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Social Media Policies: What Should They Say?

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I have repeatedly warned everyone to consider the value of having a social media policy.   You need to think about what your employees and colleagues are saying in your name.  You have to consider what type of social media engagement they(and you!) are permitted to engage in on the job.  You need to think about your brand, about content.  

Whew — you’re thinking — that’s a lot.  And it is.  But that shouldn’t stop you from doing it, and not because some law or regulation requires it.  Rather, you need to think about how the world engages with you through social media, and how you intend to engage with the world.  It’s a fairly broad proposition, and it has frozen the collective consciousness of folks around the world who have refrained, en masse, from actually creating social media policies (as opposed to talking about them, of course!)

So — taking a page from some of the big players that have taken the big step and crafted a social media policy — let’s think about (a non-exhaustive list!) of some of the things that you should consider when creating a social media policy.

  1. EMPLOYEE USE: YES OR NO? Do you want your employees and colleagues using social media at work?  This is, obviously, quite controversial.  There are some who believe that the only proper approach to social media in the workplace is to ban it.  Others think that companies are shooting themselves in the foot bycutting off their personnel from valuable communication tools.  In truth, the answer is likely to vary from company to company, and perhaps even within companies.  Rather than assume a  “one size fits all” solution, you need to work with counsel to determine what, if any, restrictions are appropriate.  Are you in the securities industry? FINRA may have some guidance for you, and the optimal policy will differ from, say, that of Zynga.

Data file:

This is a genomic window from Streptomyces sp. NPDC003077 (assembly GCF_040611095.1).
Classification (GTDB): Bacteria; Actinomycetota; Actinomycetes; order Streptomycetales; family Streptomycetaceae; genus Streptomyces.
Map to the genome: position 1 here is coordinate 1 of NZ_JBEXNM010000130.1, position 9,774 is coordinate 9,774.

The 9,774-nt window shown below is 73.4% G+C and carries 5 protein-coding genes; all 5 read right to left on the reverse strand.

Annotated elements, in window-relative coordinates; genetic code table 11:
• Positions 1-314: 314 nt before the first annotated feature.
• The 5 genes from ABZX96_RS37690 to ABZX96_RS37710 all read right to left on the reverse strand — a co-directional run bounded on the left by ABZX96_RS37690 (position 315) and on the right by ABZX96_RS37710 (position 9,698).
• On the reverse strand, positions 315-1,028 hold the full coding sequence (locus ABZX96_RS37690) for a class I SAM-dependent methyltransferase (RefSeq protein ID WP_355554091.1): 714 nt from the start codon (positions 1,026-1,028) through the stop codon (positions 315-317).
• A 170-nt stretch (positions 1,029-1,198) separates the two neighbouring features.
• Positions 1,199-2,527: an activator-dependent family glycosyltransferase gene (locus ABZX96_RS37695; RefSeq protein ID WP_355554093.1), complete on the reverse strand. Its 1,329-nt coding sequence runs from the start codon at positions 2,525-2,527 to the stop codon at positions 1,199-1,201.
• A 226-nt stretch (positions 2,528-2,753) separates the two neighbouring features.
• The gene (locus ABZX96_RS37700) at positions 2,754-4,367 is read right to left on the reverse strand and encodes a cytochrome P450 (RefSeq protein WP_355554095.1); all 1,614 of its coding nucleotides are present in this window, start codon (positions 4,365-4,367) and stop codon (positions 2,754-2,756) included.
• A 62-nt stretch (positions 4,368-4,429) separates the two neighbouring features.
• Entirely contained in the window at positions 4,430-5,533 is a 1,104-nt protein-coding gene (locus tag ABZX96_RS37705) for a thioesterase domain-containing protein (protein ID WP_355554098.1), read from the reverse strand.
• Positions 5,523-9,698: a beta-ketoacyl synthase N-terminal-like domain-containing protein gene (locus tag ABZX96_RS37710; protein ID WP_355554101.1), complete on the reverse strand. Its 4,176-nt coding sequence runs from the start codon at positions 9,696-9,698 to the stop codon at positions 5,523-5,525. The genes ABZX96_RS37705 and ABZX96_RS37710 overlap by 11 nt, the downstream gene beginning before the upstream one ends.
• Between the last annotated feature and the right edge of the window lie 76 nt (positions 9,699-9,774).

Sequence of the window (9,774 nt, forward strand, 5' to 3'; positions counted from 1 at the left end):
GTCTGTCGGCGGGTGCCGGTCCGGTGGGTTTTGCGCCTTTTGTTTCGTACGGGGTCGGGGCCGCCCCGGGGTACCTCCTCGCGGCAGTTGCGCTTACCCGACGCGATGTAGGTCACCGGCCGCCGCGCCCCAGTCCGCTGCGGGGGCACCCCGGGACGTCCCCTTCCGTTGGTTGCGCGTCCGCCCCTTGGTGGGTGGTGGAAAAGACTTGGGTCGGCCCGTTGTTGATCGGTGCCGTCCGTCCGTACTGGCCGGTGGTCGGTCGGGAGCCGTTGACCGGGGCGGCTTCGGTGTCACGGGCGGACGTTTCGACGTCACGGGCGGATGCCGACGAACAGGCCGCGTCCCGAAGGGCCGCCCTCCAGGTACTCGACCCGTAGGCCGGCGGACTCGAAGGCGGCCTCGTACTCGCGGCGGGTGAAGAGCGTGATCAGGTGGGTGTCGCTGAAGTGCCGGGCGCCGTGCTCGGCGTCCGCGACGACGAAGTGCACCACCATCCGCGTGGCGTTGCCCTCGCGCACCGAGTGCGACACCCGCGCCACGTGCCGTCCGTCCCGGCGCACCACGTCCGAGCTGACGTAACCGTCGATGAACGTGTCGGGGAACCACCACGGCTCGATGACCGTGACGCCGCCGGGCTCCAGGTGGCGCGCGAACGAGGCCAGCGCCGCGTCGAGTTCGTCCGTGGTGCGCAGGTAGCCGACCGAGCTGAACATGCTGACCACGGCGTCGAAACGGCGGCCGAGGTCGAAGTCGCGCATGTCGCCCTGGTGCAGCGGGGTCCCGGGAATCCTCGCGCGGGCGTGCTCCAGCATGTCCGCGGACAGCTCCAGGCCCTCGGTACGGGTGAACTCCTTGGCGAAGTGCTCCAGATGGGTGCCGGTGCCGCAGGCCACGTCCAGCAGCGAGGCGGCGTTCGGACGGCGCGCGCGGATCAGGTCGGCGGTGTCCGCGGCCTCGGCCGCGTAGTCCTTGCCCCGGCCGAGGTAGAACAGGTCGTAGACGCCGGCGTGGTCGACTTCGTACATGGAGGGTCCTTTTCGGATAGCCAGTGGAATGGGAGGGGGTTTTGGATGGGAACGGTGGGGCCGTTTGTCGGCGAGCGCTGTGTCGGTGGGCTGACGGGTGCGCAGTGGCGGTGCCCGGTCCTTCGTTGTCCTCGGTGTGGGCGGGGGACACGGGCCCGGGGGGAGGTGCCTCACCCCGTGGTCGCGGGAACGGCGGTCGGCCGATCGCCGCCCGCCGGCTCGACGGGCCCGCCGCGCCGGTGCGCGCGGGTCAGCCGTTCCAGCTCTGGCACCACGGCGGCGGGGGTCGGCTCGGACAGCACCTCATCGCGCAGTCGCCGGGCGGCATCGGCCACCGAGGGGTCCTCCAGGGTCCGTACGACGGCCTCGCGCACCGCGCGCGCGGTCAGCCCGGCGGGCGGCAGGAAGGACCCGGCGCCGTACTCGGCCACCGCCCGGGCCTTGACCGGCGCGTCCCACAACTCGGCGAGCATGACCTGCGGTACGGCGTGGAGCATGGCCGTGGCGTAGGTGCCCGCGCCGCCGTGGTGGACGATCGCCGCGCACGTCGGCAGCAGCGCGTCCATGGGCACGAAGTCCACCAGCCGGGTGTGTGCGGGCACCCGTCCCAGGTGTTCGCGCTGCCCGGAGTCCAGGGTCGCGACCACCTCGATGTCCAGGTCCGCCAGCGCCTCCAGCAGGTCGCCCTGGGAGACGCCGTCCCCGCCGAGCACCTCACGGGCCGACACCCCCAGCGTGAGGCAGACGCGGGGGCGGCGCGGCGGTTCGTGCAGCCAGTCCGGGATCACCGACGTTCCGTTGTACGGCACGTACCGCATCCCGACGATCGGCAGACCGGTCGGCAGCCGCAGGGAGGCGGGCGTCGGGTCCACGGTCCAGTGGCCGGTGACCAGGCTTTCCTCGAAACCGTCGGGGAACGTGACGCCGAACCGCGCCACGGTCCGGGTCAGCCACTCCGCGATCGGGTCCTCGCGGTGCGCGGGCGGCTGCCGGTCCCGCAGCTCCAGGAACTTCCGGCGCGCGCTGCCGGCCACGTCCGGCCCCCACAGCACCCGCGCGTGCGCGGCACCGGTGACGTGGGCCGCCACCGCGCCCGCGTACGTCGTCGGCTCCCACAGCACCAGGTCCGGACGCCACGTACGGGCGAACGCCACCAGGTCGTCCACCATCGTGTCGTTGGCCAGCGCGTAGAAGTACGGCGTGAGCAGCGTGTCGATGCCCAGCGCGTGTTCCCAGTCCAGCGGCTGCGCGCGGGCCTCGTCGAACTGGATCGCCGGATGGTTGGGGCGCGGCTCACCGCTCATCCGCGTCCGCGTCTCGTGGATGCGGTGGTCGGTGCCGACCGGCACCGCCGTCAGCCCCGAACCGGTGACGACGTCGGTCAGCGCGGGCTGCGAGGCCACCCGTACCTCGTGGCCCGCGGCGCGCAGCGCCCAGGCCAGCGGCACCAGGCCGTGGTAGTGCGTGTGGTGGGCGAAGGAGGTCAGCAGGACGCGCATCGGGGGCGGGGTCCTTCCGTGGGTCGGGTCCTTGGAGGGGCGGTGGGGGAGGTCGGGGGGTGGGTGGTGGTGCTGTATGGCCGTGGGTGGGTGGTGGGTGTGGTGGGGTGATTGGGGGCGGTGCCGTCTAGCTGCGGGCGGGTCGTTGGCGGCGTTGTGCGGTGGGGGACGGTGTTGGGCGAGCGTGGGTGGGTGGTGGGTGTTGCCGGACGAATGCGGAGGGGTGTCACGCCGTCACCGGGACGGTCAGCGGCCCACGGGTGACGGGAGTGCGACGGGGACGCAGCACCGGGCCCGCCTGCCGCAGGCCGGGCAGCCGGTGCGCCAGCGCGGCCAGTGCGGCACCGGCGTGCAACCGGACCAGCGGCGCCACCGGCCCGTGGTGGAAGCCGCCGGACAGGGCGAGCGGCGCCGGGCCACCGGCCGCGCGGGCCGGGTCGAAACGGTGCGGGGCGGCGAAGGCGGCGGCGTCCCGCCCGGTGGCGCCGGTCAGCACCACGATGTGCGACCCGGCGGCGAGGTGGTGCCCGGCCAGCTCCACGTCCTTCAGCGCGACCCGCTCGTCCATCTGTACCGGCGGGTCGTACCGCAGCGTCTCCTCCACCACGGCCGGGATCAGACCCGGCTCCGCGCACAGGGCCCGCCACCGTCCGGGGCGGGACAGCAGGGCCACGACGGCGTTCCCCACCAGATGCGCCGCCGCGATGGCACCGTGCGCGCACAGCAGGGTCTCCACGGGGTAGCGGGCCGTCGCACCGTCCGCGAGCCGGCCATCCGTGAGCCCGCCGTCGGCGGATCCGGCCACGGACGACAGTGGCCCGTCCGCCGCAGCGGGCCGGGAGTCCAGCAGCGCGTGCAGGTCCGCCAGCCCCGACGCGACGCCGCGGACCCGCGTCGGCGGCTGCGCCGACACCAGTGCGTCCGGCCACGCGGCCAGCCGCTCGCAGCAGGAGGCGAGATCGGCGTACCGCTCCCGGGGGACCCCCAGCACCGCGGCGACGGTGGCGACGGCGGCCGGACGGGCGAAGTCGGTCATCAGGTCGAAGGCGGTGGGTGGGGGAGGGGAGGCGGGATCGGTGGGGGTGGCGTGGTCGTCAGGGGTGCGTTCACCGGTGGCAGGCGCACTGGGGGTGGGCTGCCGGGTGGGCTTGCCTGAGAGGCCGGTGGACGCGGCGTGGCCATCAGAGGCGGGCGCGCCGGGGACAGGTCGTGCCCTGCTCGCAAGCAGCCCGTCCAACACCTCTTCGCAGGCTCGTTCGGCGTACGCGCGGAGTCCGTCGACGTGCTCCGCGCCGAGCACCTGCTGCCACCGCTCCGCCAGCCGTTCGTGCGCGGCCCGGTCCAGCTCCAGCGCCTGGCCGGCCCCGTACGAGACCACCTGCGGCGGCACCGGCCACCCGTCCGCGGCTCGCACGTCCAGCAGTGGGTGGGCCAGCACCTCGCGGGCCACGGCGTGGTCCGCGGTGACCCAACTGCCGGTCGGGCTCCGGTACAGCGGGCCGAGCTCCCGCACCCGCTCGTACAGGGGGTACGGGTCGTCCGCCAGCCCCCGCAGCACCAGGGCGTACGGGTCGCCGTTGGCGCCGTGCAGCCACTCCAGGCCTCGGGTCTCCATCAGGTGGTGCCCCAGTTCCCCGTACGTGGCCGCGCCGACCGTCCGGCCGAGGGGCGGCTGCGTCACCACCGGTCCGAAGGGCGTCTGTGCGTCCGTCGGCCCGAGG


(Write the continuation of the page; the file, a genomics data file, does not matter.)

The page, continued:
2. WHAT ARE YOUR EMPLOYEES AND COLLEGUES ALLOWED TO SAY? An obvious follow-up to the question of employee use is what, exactly, they are allowed to say, and whether the company should take a position on what they do on their spare time in their own name.
  3. WHAT SHOULD THE COMPANY “DO” WITH THINGS IT LEARNS THROUGH SOCIAL MEDIA?  This is a bigger problem than it may initially appear — so much so that I will also discuss this at a later date in greater detail.  But think about it: You and your colleagues are going to learn all sorts of things from social media: you may learn about product defects.  You may learn about dangerous drug interactions.  You may learn that one of your colleagues is a racist.  You may learn that one of your colleagues is engaging in price fixing.  You may learn that one of your subordinates is pregnant.  You may discover that one of your products needs to be recalled.  The list is endless — and can create almost endless forms of liability.  Again, there is no universal solution to a complex problem — but the problem calls for some serious soul searching in order to determine how far this should actually be pushed.
  4. WHAT ARE THE RULES FOR USING CONTENT ON YOUR SITE? If your social media presence is worth even a fraction of the time it will take to do it right, there will be content.  Hopefuly, valuable content.  Who owns it?  Do you have the rights to it?  What type of process do you have in place? Do you need?
  5. IS THERE REGULATED ACTIVITY ON MY SITE? Are there sweepstakes or contests as part of my social media strategy? Coupons? Rebates? Financing offers? Am I marketing to minors? Am I marketing to folks in other countries?  Just because you’re on the Internet doesn’t mean that the law stops applying to your activities — and in some cases that regulation becomes more complicated than it would have been if you simply had a store.

Of course, this is just a taste, but should inspire you to consider whether your failure to have a social media policy is also a lost opportunity for valuable self-reflection.  A social media policy is not merely something to have so that some random regulator will be happy.  Instead, it is a critical tool for understanding how you can and should interact with a powerful new medium of expression.